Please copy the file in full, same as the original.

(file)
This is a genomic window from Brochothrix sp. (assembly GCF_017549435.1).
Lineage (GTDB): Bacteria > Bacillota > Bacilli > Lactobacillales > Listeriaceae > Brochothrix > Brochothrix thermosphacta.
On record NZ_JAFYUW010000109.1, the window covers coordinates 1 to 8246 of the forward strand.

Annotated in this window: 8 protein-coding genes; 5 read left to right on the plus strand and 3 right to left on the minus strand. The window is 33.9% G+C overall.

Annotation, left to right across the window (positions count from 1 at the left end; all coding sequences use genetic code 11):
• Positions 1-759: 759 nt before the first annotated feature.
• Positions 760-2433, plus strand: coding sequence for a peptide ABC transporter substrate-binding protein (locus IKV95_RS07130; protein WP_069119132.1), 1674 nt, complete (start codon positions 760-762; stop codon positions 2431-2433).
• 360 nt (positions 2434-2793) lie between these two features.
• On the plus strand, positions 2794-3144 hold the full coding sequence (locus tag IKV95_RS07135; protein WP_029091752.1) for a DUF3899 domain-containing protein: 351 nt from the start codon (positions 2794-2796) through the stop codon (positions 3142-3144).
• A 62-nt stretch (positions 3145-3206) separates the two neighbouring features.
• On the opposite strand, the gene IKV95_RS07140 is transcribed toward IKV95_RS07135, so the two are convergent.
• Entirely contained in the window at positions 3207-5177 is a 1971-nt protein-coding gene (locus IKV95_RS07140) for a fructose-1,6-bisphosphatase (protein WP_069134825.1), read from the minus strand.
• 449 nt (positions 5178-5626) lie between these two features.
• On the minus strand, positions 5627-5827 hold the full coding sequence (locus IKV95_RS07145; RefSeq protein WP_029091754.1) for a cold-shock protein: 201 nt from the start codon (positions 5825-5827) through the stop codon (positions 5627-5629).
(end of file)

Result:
This is a genomic window from Brochothrix sp. (assembly GCF_017549435.1).
Lineage (GTDB): Bacteria > Bacillota > Bacilli > Lactobacillales > Listeriaceae > Brochothrix > Brochothrix thermosphacta.
On record NZ_JAFYUW010000109.1, the window covers coordinates 1 to 8246 of the forward strand.

Annotated in this window: 8 protein-coding genes; 5 read left to right on the plus strand and 3 right to left on the minus strand. The window is 33.9% G+C overall.

Annotation, left to right across the window (positions count from 1 at the left end; all coding sequences use genetic code 11):
• Positions 1-759: 759 nt before the first annotated feature.
• Positions 760-2433, plus strand: coding sequence for a peptide ABC transporter substrate-binding protein (locus IKV95_RS07130; protein WP_069119132.1), 1674 nt, complete (start codon positions 760-762; stop codon positions 2431-2433).
• 360 nt (positions 2434-2793) lie between these two features.
• On the plus strand, positions 2794-3144 hold the full coding sequence (locus tag IKV95_RS07135; protein WP_029091752.1) for a DUF3899 domain-containing protein: 351 nt from the start codon (positions 2794-2796) through the stop codon (positions 3142-3144).
• A 62-nt stretch (positions 3145-3206) separates the two neighbouring features.
• On the opposite strand, the gene IKV95_RS07140 is transcribed toward IKV95_RS07135, so the two are convergent.
• Entirely contained in the window at positions 3207-5177 is a 1971-nt protein-coding gene (locus IKV95_RS07140) for a fructose-1,6-bisphosphatase (protein WP_069134825.1), read from the minus strand.
• 449 nt (positions 5178-5626) lie between these two features.
• On the minus strand, positions 5627-5827 hold the full coding sequence (locus IKV95_RS07145; RefSeq protein WP_029091754.1) for a cold-shock protein: 201 nt from the start codon (positions 5825-5827) through the stop codon (positions 5627-5629).